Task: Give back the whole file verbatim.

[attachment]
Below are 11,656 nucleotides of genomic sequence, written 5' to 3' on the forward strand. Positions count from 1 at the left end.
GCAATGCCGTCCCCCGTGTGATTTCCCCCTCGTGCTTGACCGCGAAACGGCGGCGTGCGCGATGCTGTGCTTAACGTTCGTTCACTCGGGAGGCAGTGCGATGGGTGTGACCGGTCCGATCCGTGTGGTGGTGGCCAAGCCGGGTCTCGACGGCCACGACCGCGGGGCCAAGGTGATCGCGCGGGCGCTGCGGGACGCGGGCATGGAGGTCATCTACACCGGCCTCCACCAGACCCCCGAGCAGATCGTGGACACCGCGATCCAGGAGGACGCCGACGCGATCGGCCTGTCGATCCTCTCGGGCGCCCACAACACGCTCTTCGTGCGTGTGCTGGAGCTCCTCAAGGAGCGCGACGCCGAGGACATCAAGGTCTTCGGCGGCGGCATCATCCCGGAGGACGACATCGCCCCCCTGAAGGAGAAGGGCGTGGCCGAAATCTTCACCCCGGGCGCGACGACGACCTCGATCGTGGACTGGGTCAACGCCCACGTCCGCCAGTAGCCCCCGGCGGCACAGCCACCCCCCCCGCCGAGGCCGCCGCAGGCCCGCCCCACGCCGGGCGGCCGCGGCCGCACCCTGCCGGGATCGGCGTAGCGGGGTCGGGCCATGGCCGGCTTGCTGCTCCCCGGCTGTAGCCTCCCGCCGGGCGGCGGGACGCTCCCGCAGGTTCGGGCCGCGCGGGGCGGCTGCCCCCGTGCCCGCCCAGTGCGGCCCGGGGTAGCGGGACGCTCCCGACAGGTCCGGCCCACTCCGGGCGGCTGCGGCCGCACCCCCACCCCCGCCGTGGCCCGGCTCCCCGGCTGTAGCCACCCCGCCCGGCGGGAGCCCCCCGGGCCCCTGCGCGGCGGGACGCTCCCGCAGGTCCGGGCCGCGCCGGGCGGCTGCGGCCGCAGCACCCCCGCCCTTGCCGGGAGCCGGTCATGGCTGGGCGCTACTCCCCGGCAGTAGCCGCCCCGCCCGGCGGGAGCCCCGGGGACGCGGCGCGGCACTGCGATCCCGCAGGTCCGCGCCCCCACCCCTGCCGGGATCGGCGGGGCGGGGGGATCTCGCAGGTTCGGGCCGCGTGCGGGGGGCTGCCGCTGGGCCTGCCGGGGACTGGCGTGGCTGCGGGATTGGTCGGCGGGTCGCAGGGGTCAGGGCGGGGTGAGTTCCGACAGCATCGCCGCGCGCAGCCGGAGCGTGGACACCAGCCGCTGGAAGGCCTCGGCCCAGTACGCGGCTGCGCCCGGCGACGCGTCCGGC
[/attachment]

Below are 11,656 nucleotides of genomic sequence, written 5' to 3' on the forward strand. Positions count from 1 at the left end.
GCAATGCCGTCCCCCGTGTGATTTCCCCCTCGTGCTTGACCGCGAAACGGCGGCGTGCGCGATGCTGTGCTTAACGTTCGTTCACTCGGGAGGCAGTGCGATGGGTGTGACCGGTCCGATCCGTGTGGTGGTGGCCAAGCCGGGTCTCGACGGCCACGACCGCGGGGCCAAGGTGATCGCGCGGGCGCTGCGGGACGCGGGCATGGAGGTCATCTACACCGGCCTCCACCAGACCCCCGAGCAGATCGTGGACACCGCGATCCAGGAGGACGCCGACGCGATCGGCCTGTCGATCCTCTCGGGCGCCCACAACACGCTCTTCGTGCGTGTGCTGGAGCTCCTCAAGGAGCGCGACGCCGAGGACATCAAGGTCTTCGGCGGCGGCATCATCCCGGAGGACGACATCGCCCCCCTGAAGGAGAAGGGCGTGGCCGAAATCTTCACCCCGGGCGCGACGACGACCTCGATCGTGGACTGGGTCAACGCCCACGTCCGCCAGTAGCCCCCGGCGGCACAGCCACCCCCCCCGCCGAGGCCGCCGCAGGCCCGCCCCACGCCGGGCGGCCGCGGCCGCACCCTGCCGGGATCGGCGTAGCGGGGTCGGGCCATGGCCGGCTTGCTGCTCCCCGGCTGTAGCCTCCCGCCGGGCGGCGGGACGCTCCCGCAGGTTCGGGCCGCGCGGGGCGGCTGCCCCCGTGCCCGCCCAGTGCGGCCCGGGGTAGCGGGACGCTCCCGACAGGTCCGGCCCACTCCGGGCGGCTGCGGCCGCACCCCCACCCCCGCCGTGGCCCGGCTCCCCGGCTGTAGCCACCCCGCCCGGCGGGAGCCCCCCGGGCCCCTGCGCGGCGGGACGCTCCCGCAGGTCCGGGCCGCGCCGGGCGGCTGCGGCCGCAGCACCCCCGCCCTTGCCGGGAGCCGGTCATGGCTGGGCGCTACTCCCCGGCAGTAGCCGCCCCGCCCGGCGGGAGCCCCGGGGACGCGGCGCGGCACTGCGATCCCGCAGGTCCGCGCCCCCACCCCTGCCGGGATCGGCGGGGCGGGGGGATCTCGCAGGTTCGGGCCGCGTGCGGGGGGCTGCCGCTGGGCCTGCCGGGGACTGGCGTGGCTGCGGGATTGGTCGGCGGGTCGCAGGGGTCAGGGCGGGGTGAGTTCCGACAGCATCGCCGCGCGCAGCCGGAGCGTGGACACCAGCCGCTGGAAGGCCTCGGCCCAGTACGCGGCTGCGCCCGGCGACGCGTCCGGC